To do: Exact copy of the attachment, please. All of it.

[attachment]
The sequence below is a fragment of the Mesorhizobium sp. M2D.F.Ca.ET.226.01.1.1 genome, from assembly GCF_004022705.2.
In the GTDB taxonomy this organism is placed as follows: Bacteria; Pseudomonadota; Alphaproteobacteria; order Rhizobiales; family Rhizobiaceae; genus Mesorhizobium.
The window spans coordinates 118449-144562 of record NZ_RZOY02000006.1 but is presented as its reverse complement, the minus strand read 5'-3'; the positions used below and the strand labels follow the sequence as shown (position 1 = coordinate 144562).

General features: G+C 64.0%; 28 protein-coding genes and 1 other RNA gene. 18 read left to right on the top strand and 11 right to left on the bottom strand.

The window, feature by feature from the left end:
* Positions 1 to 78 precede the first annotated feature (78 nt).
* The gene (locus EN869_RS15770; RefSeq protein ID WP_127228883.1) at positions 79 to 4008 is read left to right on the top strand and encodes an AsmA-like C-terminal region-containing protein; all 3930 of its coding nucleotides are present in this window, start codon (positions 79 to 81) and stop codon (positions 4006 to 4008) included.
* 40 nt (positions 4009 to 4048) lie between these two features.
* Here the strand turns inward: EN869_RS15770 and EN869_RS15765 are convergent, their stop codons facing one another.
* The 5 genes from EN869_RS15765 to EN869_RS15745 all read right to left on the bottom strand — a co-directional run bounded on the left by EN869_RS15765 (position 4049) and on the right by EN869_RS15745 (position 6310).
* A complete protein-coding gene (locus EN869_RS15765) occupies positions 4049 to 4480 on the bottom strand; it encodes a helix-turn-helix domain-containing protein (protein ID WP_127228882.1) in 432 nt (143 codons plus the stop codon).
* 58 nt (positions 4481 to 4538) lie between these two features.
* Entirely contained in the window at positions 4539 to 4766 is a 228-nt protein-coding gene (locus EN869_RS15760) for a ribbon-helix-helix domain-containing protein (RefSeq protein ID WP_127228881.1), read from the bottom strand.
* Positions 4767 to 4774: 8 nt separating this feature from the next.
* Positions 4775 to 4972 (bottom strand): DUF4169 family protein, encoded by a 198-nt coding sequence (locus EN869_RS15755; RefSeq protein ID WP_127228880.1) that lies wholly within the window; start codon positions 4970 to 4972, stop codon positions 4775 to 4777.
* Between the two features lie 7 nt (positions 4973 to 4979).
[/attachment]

The sequence below is a fragment of the Mesorhizobium sp. M2D.F.Ca.ET.226.01.1.1 genome, from assembly GCF_004022705.2.
In the GTDB taxonomy this organism is placed as follows: Bacteria; Pseudomonadota; Alphaproteobacteria; order Rhizobiales; family Rhizobiaceae; genus Mesorhizobium.
The window spans coordinates 118449-144562 of record NZ_RZOY02000006.1 but is presented as its reverse complement, the minus strand read 5'-3'; the positions used below and the strand labels follow the sequence as shown (position 1 = coordinate 144562).

General features: G+C 64.0%; 28 protein-coding genes and 1 other RNA gene. 18 read left to right on the top strand and 11 right to left on the bottom strand.

The window, feature by feature from the left end:
* Positions 1 to 78 precede the first annotated feature (78 nt).
* The gene (locus EN869_RS15770; RefSeq protein ID WP_127228883.1) at positions 79 to 4008 is read left to right on the top strand and encodes an AsmA-like C-terminal region-containing protein; all 3930 of its coding nucleotides are present in this window, start codon (positions 79 to 81) and stop codon (positions 4006 to 4008) included.
* 40 nt (positions 4009 to 4048) lie between these two features.
* Here the strand turns inward: EN869_RS15770 and EN869_RS15765 are convergent, their stop codons facing one another.
* The 5 genes from EN869_RS15765 to EN869_RS15745 all read right to left on the bottom strand — a co-directional run bounded on the left by EN869_RS15765 (position 4049) and on the right by EN869_RS15745 (position 6310).
* A complete protein-coding gene (locus EN869_RS15765) occupies positions 4049 to 4480 on the bottom strand; it encodes a helix-turn-helix domain-containing protein (protein ID WP_127228882.1) in 432 nt (143 codons plus the stop codon).
* 58 nt (positions 4481 to 4538) lie between these two features.
* Entirely contained in the window at positions 4539 to 4766 is a 228-nt protein-coding gene (locus EN869_RS15760) for a ribbon-helix-helix domain-containing protein (RefSeq protein ID WP_127228881.1), read from the bottom strand.
* Positions 4767 to 4774: 8 nt separating this feature from the next.
* Positions 4775 to 4972 (bottom strand): DUF4169 family protein, encoded by a 198-nt coding sequence (locus EN869_RS15755; RefSeq protein ID WP_127228880.1) that lies wholly within the window; start codon positions 4970 to 4972, stop codon positions 4775 to 4777.
* Between the two features lie 7 nt (positions 4973 to 4979).